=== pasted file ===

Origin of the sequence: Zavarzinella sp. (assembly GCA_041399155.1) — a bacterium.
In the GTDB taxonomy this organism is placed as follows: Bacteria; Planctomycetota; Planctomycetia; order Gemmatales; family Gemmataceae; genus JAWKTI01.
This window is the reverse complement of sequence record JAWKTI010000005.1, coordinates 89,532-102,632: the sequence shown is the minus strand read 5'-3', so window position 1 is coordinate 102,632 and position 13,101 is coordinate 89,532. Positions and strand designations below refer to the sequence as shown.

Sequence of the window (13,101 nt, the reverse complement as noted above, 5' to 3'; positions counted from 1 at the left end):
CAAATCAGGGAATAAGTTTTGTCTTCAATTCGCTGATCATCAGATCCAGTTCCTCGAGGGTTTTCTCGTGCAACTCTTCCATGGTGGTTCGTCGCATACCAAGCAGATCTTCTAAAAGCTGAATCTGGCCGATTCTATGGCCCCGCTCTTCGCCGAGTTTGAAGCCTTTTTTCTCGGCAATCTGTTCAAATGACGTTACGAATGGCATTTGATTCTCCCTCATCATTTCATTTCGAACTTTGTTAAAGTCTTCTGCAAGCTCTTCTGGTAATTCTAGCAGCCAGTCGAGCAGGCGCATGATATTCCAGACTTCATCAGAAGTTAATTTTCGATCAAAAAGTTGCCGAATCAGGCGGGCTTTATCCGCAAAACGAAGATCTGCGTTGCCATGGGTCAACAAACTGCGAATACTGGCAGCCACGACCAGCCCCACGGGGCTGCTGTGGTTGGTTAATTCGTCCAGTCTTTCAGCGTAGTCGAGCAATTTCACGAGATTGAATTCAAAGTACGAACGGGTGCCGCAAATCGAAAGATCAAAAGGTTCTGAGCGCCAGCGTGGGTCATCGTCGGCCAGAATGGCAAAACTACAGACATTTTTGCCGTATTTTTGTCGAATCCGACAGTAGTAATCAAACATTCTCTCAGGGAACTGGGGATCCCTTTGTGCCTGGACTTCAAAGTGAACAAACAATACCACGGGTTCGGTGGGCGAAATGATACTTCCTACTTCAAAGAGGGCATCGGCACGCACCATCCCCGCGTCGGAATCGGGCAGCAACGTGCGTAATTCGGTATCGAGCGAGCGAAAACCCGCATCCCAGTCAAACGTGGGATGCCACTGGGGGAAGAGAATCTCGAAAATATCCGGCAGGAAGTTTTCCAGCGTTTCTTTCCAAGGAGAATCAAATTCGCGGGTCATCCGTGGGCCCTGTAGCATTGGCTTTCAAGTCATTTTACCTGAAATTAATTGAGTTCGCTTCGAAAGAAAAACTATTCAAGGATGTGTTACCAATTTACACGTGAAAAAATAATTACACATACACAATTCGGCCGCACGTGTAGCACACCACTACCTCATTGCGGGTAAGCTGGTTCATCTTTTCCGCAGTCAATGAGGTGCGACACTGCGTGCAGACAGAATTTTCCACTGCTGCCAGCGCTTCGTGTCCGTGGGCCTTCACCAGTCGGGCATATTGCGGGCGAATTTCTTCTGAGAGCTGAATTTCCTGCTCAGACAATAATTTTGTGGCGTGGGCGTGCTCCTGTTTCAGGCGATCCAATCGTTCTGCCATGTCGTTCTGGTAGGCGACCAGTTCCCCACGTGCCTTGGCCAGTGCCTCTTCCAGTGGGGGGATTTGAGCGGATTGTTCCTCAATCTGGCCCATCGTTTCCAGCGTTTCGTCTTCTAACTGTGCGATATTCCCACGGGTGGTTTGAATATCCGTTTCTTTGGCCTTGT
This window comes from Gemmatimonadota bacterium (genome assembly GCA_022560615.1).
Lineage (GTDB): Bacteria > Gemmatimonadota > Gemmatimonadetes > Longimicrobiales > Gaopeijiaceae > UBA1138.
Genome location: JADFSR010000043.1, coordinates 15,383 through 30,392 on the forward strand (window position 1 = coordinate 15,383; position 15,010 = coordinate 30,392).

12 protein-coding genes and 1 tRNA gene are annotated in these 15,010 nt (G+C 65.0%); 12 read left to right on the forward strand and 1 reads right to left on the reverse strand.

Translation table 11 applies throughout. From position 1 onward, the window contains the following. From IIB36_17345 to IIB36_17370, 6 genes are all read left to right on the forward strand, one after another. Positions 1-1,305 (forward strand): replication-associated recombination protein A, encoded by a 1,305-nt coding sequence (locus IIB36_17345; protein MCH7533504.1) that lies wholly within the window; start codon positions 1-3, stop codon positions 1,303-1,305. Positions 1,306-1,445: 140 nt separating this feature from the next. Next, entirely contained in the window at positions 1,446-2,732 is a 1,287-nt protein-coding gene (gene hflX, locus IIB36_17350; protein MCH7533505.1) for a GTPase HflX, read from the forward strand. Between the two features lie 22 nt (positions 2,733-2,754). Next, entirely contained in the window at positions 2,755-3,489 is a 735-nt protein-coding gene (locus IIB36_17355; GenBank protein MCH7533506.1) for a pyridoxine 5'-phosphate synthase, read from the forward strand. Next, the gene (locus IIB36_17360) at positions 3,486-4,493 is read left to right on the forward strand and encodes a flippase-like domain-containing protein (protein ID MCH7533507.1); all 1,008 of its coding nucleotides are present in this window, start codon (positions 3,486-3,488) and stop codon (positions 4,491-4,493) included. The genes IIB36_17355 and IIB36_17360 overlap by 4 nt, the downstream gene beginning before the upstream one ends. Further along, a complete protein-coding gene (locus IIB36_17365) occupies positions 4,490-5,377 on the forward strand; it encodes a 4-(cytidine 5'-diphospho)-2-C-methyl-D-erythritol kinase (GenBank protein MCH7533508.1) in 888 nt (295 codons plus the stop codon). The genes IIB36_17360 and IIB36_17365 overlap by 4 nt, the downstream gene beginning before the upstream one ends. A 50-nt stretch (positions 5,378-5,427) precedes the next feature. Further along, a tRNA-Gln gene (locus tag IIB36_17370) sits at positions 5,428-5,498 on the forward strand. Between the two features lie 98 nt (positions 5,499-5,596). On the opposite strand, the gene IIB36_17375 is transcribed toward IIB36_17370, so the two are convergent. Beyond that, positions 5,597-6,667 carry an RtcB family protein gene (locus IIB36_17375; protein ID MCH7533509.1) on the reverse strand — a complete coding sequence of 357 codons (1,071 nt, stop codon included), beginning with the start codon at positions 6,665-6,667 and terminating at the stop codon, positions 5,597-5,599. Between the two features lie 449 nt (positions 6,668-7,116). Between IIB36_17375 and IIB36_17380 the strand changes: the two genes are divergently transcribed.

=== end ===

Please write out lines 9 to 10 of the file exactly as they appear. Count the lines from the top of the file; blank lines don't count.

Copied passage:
12 protein-coding genes and 1 tRNA gene are annotated in these 15,010 nt (G+C 65.0%); 12 read left to right on the forward strand and 1 reads right to left on the reverse strand.

Translation table 11 applies throughout. From position 1 onward, the window contains the following. From IIB36_17345 to IIB36_17370, 6 genes are all read left to right on the forward strand, one after another. Positions 1-1,305 (forward strand): replication-associated recombination protein A, encoded by a 1,305-nt coding sequence (locus IIB36_17345; protein MCH7533504.1) that lies wholly within the window; start codon positions 1-3, stop codon positions 1,303-1,305. Positions 1,306-1,445: 140 nt separating this feature from the next. Next, entirely contained in the window at positions 1,446-2,732 is a 1,287-nt protein-coding gene (gene hflX, locus IIB36_17350; protein MCH7533505.1) for a GTPase HflX, read from the forward strand. Between the two features lie 22 nt (positions 2,733-2,754). Next, entirely contained in the window at positions 2,755-3,489 is a 735-nt protein-coding gene (locus IIB36_17355; GenBank protein MCH7533506.1) for a pyridoxine 5'-phosphate synthase, read from the forward strand. Next, the gene (locus IIB36_17360) at positions 3,486-4,493 is read left to right on the forward strand and encodes a flippase-like domain-containing protein (protein ID MCH7533507.1); all 1,008 of its coding nucleotides are present in this window, start codon (positions 3,486-3,488) and stop codon (positions 4,491-4,493) included. The genes IIB36_17355 and IIB36_17360 overlap by 4 nt, the downstream gene beginning before the upstream one ends. Further along, a complete protein-coding gene (locus IIB36_17365) occupies positions 4,490-5,377 on the forward strand; it encodes a 4-(cytidine 5'-diphospho)-2-C-methyl-D-erythritol kinase (GenBank protein MCH7533508.1) in 888 nt (295 codons plus the stop codon). The genes IIB36_17360 and IIB36_17365 overlap by 4 nt, the downstream gene beginning before the upstream one ends. A 50-nt stretch (positions 5,378-5,427) precedes the next feature. Further along, a tRNA-Gln gene (locus tag IIB36_17370) sits at positions 5,428-5,498 on the forward strand. Between the two features lie 98 nt (positions 5,499-5,596). On the opposite strand, the gene IIB36_17375 is transcribed toward IIB36_17370, so the two are convergent. Beyond that, positions 5,597-6,667 carry an RtcB family protein gene (locus IIB36_17375; protein ID MCH7533509.1) on the reverse strand — a complete coding sequence of 357 codons (1,071 nt, stop codon included), beginning with the start codon at positions 6,665-6,667 and terminating at the stop codon, positions 5,597-5,599. Between the two features lie 449 nt (positions 6,668-7,116). Between IIB36_17375 and IIB36_17380 the strand changes: the two genes are divergently transcribed.